A Jesuit missionary in Scotland in the time of the persecutions, born 1532; died at Braunsberg, in Prussia, 27 April, 1613. He was brought into prominence chiefly by the fact that he converted the Queen of James I of England, when that monarch was as yet James VI of Scotland. The Queen was Anne of Denmark, and her father, an ardent Lutheran, has stipulated that she should have the right to practice her own religion in Scotland, and for that purpose sent with her a chaplain named John Lering who, however, shortly after his arrival, became a Calvinist. The Queen, who abhorred Calvinism, asked some of the Catholic nobles for advice, and it was suggested to call Father Abercromby, who, with some other Jesuits, was secretly working among the Scotch Catholics and winning many illustrious converts to the Church. Though brought up a Lutheran, Queen Anne had in her youth lived with a niece of the Emperor Charles V, and not only knew something of the Faith, but had frequently been present at Mass with her former friend. Abercromby was introduced into the palace, instructed the Queen in the Catholic religion, and received her into the Church. This was about the year 1600. As to the date there is some controversy. Andrew Lang, who merely quotes MacQuhirrie as to the fact of the conversion, without mentioning Abercromby, puts it as occurring in 1598.
This portrait of Anne dates from about 1600. So Anne was a fairly recent Catholic when she went to England with her husband in 1603 after Elizabeth I's death.
Intelligence of it at last came to the ears of the King, who, instead of being angry, warned her to keep it secret, as her conversion might imperil his crown. He even went as far as to appoint Abercromby Superintendent of the Royal Falconry, in order that he might remain near the Queen. Up to the time that James succeeded to the crown of England, Father Abercromby remained at the Scottish Court, celebrating Mass in secret, and giving Holy Communion nine or ten times to his neophyte. When the King and Queen were crowned sovereigns of Great Britain, Anne gave proof of her sincerity by absolutely refusing to receive the Protestant sacrament, declaring that she preferred to forfeit her crown rather than take part in what she considered a sacrilegious profanation. Of this, Lang, in his "History of Scotland", says nothing. She made several ineffectual attempts to convert the King. Abercromby remained in Scotland for some time, but as a price of 10,000 crowns was put upon his head he came to England, only to find that the King's kindly dispositions toward him had undergone a change. The alleged discovery of a Gunpowder Plot in 1605, and the attempts made to implicate the Jesuits in the conspiracy had excited in the mind of the King feelings of bitter hostility to the Society. He ordered a strict search to be made for Abercromby, who consequently left the country and betook himself to Braunsberg, in Eastern Prussia, where he died, in his eighty-first year.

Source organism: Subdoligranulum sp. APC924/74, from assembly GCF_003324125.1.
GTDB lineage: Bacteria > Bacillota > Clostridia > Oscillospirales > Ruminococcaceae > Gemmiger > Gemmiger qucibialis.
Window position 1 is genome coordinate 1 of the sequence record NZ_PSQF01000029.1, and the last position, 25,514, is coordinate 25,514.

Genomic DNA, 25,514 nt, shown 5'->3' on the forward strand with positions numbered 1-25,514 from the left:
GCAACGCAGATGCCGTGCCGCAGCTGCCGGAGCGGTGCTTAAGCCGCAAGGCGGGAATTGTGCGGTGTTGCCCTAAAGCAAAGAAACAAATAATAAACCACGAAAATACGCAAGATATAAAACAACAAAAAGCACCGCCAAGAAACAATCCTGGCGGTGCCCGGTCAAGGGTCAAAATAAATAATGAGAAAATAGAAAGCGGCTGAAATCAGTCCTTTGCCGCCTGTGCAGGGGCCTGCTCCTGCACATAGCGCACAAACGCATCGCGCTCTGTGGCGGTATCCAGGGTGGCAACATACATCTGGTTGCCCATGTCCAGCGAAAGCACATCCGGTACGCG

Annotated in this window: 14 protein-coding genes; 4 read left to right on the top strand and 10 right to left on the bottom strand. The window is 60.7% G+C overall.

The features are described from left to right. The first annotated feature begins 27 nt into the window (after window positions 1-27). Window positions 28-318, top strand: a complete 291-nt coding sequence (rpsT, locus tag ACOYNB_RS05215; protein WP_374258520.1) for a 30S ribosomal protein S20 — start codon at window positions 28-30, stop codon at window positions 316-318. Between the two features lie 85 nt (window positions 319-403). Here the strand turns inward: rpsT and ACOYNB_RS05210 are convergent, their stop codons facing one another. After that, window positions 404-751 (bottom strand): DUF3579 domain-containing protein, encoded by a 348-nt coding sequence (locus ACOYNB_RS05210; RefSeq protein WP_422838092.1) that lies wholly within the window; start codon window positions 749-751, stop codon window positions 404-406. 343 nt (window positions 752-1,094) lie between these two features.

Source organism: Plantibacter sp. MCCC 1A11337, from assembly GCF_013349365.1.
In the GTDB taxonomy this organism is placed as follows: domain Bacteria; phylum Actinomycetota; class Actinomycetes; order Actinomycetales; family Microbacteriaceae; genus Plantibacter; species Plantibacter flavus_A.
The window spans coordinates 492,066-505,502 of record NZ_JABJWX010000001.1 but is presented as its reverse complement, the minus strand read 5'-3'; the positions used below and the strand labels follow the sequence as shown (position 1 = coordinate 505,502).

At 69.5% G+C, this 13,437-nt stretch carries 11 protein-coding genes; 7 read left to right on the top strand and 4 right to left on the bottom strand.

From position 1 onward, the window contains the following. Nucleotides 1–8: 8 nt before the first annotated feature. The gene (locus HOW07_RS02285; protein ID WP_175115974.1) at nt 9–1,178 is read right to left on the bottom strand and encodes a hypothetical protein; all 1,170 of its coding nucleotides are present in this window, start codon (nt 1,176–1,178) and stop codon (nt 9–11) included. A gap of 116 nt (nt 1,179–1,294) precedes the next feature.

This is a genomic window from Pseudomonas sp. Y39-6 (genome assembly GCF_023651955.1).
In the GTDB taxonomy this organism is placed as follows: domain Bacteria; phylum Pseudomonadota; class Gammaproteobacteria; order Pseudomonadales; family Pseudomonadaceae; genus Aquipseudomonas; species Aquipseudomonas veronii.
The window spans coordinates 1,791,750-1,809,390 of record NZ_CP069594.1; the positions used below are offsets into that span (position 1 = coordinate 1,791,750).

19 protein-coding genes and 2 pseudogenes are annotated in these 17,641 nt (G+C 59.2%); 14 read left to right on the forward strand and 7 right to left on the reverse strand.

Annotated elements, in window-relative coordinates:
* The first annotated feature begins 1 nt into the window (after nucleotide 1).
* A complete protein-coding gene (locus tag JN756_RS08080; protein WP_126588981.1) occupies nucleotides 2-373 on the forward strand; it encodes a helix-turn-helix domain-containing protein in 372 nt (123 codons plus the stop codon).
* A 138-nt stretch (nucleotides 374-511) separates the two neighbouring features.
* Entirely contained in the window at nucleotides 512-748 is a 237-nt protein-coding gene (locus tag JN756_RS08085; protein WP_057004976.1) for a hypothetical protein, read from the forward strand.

Abercromby was born in Scotland, studied in Rome, and served in Poland/Prussia:
He was born and educated in Scotland, and studied in the Collegium Romanum in Rome, where on 19 August 1563 he became a Jesuit. From 1564 he lived in Braunsberg (then in Royal Prussia), now Braniewo in Poland) where he was professor of grammar in the biggest Polish Jesuit collegium and a novice master. In 1565 he was ordained a priest. In Braniewo he was in constant contact with Cardinal Stanislaus Hosius. He was considered a good priest, but learning Polish was difficult for him, and he had some problems with the finances of the school. Due to these problems he was permitted to leave Poland in 1580, when he met the Scottish king for the first time. In September 1580 he went back to Poland - from 1580 to 1587 he performed similar tasks in Kraków, Poznań and Wilno. In 1587 he left Poland and went back to Scotland. During the journey to Scotland in 1580 and during his second stay there he was organizing transports of Scottish youths to be trained in Polish schools.
After his sojourn in Scotland and England, Father Abercromby returned to the Continent:
Abercromby went back to Braunsberg in 1606. His name was connected to the allegiance oath controversy when a pamphlet "pasquil", Exetasis epistolæ nomine regis, written under the pseudonym Bartholus Pacenius against James I was traced to Braunsberg; but the investigation by Patrick Gordon was inconclusive. He died there on 27 April 1613.